[Show abstract][Hide abstract] ABSTRACT: Epigenetic silencing of protein-encoding genes is common in early-stage colorectal tumorigenesis. Less is known about the methylation-mediated silencing of genes encoding microRNAs (miRNAs), which are also important epigenetic modulators of gene expression. Using quantitative PCR, we identified 56 miRNAs that were expressed in normal colorectal mucosa and in HT29 colorectal cancer cells treated with demethylating agents but not in untreated HT29 cells, suggesting that they probably undergo methylation-induced silencing during colorectal tumorigenesis. One of these, miR-195, had recently been reported to be underexpressed in colorectal cancers and to exert tumor-suppressor effects in colorectal cancer cells. We identified the transcription start site (TSS) for primary miRNA (pri-miR)-497/195, the primary precursor that yields miR-195 and another candidate on our list, miR-497, and a single CpG island upstream to the TSS, which controls expression of both miRNAs. Combined bisulfite restriction analysis and bisulfite genomic sequencing studies revealed monoallelic methylation of this island in normal colorectal mucosa (50/50 samples) and full methylation in most colorectal adenomas (38/50; 76%). The hypermethylated precancerous lesions displayed significantly downregulated expression of both miRNAs. Similar methylation patterns were observed at two known imprinted genes, MEG3 and GNAS-AS1, which encode several of the 56 miRNAs on our list. Imprinting at these loci was lost in over half the adenomas (62% at MEG3 and 52% at GNAS-AS1). Copy-number alterations at MEG3, GNAS-AS1 and pri-miR-497/195, which are frequent in colorectal cancers, were less common in adenomas and confined to tumors displaying differential methylation at the involved locus. Our data show that somatically acquired, epigenetic changes at monoallelically methylated regions encoding miRNAs are relatively frequent in sporadic colorectal adenomas and might contribute to the onset and progression of these tumors.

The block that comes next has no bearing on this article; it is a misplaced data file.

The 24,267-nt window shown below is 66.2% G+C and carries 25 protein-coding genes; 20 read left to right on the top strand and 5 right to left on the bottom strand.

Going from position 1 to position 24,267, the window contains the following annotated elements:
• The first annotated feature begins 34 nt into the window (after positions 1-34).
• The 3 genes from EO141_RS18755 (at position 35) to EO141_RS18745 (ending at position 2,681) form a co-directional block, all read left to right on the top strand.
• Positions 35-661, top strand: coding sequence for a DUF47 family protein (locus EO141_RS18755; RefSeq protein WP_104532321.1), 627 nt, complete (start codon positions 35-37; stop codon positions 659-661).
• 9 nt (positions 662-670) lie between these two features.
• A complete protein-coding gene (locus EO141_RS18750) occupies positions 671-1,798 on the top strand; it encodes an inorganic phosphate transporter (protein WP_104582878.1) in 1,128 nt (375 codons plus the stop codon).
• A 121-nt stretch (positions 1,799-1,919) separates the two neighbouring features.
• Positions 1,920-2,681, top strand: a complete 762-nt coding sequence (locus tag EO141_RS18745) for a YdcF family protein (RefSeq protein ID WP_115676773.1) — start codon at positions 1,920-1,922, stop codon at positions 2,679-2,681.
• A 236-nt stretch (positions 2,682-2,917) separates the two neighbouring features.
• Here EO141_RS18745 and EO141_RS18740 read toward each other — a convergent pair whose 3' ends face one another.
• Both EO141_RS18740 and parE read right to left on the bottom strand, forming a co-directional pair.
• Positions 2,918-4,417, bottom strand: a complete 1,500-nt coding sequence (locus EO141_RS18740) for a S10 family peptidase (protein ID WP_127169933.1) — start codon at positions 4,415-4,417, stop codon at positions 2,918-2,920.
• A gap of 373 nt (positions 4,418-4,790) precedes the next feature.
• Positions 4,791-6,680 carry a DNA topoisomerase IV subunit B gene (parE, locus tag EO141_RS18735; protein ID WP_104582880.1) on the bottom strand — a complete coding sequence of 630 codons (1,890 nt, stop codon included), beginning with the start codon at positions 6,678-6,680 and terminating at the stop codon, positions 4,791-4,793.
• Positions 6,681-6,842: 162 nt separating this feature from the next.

[Show abstract][Hide abstract] ABSTRACT: BACKGROUND: The malignant transformation of precancerous colorectal lesions involves progressive alterations at both the molecular and morphologic levels, the latter consisting of increases in size and in the degree of cellular atypia. Analyzing preinvasive tumors of different sizes can therefore shed light on the sequence of these alterations. METHODS: We used a molecular pathway-based approach to analyze transcriptomic profiles of 59 colorectal tumors representing early and late preinvasive stages and the invasive stage of tumorigenesis. Random set analysis was used to identify biological pathways enriched for genes differentially regulated in tumors (compared with 59 samples of normal mucosa). RESULTS: Of the 880 canonical pathways we investigated, 112 displayed significant tumor-related upregulation or downregulation at one or more stages of tumorigenesis. This allowed us to distinguish between pathways whose dysregulation is probably necessary throughout tumorigenesis and those whose involvement specifically drives progression from one stage to the next. We were also able to pinpoint specific changes within each gene set that seem to play key roles at each transition. The early preinvasive stage was characterized by cell-cycle checkpoint activation triggered by DNA replication stress and dramatic downregulation of basic transmembrane signaling processes that maintain epithelial/stromal homeostasis in the normal mucosa. In late preinvasive lesions, there was also downregulation of signal transduction pathways (e.g., those mediated by G proteins and nuclear hormone receptors) involved in cell differentiation and upregulation of pathways governing nuclear envelope dynamics and the G2>M transition in the cell cycle. The main features of the invasive stage were activation of the G1>S transition in the cell cycle, upregulated expression of tumor-promoting microenvironmental factors, and profound dysregulation of metabolic pathways (e.g., increased aerobic glycolysis, downregulation of pathways that metabolize drugs and xenobiotics). CONCLUSIONS: Our analysis revealed specific pathways whose dysregulation might play a role in each transition of the transformation process. This is the first study in which such an approach has been used to gain further insights into colorectal tumorigenesis. Therefore, these data provide a launchpad for further exploration of the molecular characterization of colorectal tumorigenesis using systems biology approaches.